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The lure of fantasy football

– Today’s introductory primer – for those men and women who just can’t grasp its appeal – is fantasy football.

I know, I know. You cringe at the very sound. To you, it’s like press-ons scraping a chalkboard, or as annoying as your weird cousin who grinds his teeth, or any Rick Astley song. It’s why you detest, particularly this time of year when the madness is about to begin, sitting among the three guys at work because that’s all they yammer about.

“Holy (bleep), will you guys give it a REST!”

But that is why I’m writing this today; to assist you in comprehending the allure of fantasy football, particularly from a participant’s perspective. If you can’t beat ’em, at least try to understand ’em.

To confront your fear, let’s say it again: “Fantasy football.”

First, we’ll dissect the brief phrase and carefully examine each word:

We begin with “fantasy.”

Well, um, there’s not much to explain with that one.

The second word is “football.”

This is not to be mistaken for the game that Americans call soccer. Clearly the entire rest of the world is out of step, if you pardon the phrase, by calling it football.

Unlike soccer, in which a referee penalizes a player who has committed a serious offense by showing him a yellow card, “our” football players are shown their own spleens.

By now, and this is to the women who don’t get the fascination, you have noticed both words “fantasy” and “football” elicit much of the same response in your significant male. His eyes glass over, as if he has been overcome by a hypnotic trance. Unless he is driving, be patient. He will snap out of it.

There is also drool. For this, keep a tissue close by.

Quickly, here is how fantasy football works: The game mostly revolves around offensive players, i.e., the quarterback, running backs, wide receivers and tight ends. After the NFL season begins, the players’ real statistics on that Sunday afternoon game (or maybe Sunday night, or maybe Monday night, and sometimes Thursday nights, and Saturdays during the playoffs) equate to “fantasy points.”

I know what you are thinking: “How does this relate to my husband/boyfriend/wife/girlfriend?”

In a few days or weeks prior to the start of the NFL season, which begins a week from tonight when last season’s Super Bowl champion Baltimore plays at Denver, similar types who are in the same “fantasy league” gather for a “fantasy draft.”

In a pre-designated order, each “team owner” chooses an offensive player who he thinks will accumulate the most “fantasy points” in a season. After that player is chosen – Minnesota Vikings running back Adrian Peterson is the consensus first pick this year – he cannot be selected again.

This process continues until a “fantasy roster” of quarterbacks and running backs and wide receivers and tight ends is filled. Depending on the league, the roster can include as many as 14, 16 or 18 players.

I know what you are thinking: “How do these guys know which players to pick?”

Excellent question, for which I have two questions: Have you seen less of your husband/boyfriend/wife/girlfriend lately? Have you forgotten that you have a husband/boyfriend, etc.?

If the answer is “yes” to either, it is because he or she has been studying.

With the kind of top-notch research found only in secret underground laboratories, fantasy football owners spend work hour upon work hour on the Internet, poring over players’ statistics from previous seasons.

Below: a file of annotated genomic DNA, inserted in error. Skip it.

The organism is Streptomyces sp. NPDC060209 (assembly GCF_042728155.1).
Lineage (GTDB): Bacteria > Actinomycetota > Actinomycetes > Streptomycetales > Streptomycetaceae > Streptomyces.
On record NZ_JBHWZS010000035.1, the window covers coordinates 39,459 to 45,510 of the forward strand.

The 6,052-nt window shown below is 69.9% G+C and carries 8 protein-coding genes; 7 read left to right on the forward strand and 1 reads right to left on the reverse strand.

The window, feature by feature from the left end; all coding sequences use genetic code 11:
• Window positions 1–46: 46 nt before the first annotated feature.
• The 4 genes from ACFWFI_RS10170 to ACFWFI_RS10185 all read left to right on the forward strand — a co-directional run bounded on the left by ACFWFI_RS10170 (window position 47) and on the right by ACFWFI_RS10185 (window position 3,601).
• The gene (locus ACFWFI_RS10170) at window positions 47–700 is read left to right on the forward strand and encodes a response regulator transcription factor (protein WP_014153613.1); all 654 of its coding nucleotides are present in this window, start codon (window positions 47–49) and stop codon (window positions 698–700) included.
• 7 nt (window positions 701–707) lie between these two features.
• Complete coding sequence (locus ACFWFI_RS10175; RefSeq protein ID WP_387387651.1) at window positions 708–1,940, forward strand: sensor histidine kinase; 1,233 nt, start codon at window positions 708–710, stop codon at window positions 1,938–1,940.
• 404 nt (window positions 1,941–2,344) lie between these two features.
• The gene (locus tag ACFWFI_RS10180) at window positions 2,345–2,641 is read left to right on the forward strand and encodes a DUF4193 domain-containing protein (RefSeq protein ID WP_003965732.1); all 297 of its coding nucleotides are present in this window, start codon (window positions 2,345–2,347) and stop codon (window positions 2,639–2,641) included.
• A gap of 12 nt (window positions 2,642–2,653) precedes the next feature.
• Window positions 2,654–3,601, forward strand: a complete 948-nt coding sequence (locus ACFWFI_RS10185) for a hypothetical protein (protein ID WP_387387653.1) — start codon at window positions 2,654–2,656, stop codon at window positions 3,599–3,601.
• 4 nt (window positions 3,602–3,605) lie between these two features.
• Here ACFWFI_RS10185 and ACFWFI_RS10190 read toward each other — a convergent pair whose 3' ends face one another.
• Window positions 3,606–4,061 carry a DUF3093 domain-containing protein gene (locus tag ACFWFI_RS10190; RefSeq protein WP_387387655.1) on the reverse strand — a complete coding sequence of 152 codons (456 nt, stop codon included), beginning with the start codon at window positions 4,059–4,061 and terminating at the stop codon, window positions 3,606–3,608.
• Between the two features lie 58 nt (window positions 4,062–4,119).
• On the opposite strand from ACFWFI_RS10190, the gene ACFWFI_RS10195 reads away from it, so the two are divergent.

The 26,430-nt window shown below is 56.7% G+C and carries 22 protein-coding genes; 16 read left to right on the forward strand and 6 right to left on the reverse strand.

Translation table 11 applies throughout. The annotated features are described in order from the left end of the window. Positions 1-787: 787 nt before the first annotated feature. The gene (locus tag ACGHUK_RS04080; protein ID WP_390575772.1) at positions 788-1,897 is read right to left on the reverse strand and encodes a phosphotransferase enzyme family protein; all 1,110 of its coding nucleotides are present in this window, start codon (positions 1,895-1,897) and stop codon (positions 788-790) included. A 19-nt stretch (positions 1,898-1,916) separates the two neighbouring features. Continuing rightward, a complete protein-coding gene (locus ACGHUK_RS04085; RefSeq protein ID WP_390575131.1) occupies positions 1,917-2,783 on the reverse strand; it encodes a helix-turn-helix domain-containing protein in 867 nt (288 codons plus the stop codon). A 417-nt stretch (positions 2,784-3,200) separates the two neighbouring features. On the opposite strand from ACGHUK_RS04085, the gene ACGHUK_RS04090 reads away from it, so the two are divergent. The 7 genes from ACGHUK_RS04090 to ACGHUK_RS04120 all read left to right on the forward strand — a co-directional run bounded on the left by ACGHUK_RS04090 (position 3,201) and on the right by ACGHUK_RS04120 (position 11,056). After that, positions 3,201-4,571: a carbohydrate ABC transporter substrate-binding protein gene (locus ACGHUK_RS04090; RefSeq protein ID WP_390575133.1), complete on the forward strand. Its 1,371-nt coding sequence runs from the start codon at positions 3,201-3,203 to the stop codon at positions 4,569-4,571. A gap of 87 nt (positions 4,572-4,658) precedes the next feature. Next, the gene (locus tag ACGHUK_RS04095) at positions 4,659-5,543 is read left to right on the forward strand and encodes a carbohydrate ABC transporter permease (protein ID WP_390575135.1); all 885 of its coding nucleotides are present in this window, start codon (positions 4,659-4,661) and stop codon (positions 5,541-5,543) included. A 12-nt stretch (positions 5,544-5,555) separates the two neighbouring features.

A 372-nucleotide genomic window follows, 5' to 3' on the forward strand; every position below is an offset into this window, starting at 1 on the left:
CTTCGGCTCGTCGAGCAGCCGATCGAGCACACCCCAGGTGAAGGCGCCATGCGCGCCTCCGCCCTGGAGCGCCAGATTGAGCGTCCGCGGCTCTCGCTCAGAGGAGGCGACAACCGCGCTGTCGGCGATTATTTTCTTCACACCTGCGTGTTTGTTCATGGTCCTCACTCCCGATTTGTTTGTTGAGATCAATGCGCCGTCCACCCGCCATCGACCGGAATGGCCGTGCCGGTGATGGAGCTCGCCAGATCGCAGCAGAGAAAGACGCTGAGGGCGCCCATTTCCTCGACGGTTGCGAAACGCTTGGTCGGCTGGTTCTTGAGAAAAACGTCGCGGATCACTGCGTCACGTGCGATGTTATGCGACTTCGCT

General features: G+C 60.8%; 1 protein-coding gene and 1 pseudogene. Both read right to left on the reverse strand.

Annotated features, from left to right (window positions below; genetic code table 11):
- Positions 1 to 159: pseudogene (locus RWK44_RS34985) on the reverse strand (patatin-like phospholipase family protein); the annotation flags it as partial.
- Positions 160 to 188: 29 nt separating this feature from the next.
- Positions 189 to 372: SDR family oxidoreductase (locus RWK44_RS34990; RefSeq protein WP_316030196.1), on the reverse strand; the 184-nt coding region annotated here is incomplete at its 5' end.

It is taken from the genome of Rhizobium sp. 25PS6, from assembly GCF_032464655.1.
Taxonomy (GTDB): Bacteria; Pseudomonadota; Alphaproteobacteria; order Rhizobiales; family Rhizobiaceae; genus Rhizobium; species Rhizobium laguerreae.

This also includes their height, weight, age, third-down tendencies, medical history, body mass index, their team’s strength of schedule and whether Indianapolis Colts’ second-year quarterback Andrew Luck is a cat person or Detroit Lions wide receiver Calvin Johnson is a dog person.

By the time draft day arrives, the typical fantasy football player likes to think he or she is as well-prepared for the three-hour event as an attorney presenting a case in a court of law. They can debate with great certitude the strengths and weaknesses of nearly 100 NFL players.

After fantasy teams are filled, owners will designate which players among their stable they want to start in their weekly head-to-head match-ups.

Despite the vast amount of information they accumulate on each player, the predicted weather at the sites where their starters are playing, and the gut instincts of the shrewd owner, his starting running back will have gained 22 yards and sprained an ankle, while his bench-sitting No. 5 tailback, whose points won’t be counted, ran for 417 yards and six touchdowns.

Like real-life general managers and coaches, fantasy team owners can trade, drop, start or sit their players.

According to last year’s figures from the Fantasy Sports Trade Association, an estimated 24.3 million played fantasy football. Websites are loaded with fantasy leagues. SiriusXM Radio has a station devoted to fantasy sports. ESPN provides a Sunday morning show geared toward fantasy football. Michael Berry, an ESPN fantasy expert, has a book on the New York Times bestseller list.

Mark St. Amant, a Boston-based author who also has written books on fantasy football and is a long-time fantasy player, tells this story:

“I talked to a guy who said he was on his honeymoon on a cruise ship – literally the day after his wedding night. Sunday morning, he peels back the covers and sneaks out of bed and pretends he’s going off to get a coffee or something, and finds the ship’s computer center to check his fantasy team.

“He goes in there, and the door sort of creaks open, and it’s almost like he disturbs a family of possums. There were about 10 other dudes in there doing the exact same thing. The light hit them and they were afraid it was their wives catching them.”

Yes, I know what you’re thinking.